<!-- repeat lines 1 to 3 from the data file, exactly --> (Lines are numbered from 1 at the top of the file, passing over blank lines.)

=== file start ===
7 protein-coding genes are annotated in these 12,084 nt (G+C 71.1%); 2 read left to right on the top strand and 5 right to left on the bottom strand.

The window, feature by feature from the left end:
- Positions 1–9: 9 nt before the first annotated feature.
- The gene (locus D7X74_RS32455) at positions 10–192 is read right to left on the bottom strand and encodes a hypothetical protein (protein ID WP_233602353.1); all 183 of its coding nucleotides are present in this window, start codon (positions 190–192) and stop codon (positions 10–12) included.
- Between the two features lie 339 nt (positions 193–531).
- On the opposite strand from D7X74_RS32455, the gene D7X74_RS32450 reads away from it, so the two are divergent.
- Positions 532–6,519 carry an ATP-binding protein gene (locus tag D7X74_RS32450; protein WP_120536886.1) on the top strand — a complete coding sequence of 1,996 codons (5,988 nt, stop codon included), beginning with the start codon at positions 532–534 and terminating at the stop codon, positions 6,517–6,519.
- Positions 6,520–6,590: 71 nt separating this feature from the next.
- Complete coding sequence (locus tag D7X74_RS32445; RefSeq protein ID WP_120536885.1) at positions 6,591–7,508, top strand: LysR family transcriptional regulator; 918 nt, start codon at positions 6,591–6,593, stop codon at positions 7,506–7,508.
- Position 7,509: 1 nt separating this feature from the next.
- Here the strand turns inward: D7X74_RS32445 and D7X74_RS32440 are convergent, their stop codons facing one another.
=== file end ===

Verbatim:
7 protein-coding genes are annotated in these 12,084 nt (G+C 71.1%); 2 read left to right on the top strand and 5 right to left on the bottom strand.

The window, feature by feature from the left end:
- Positions 1–9: 9 nt before the first annotated feature.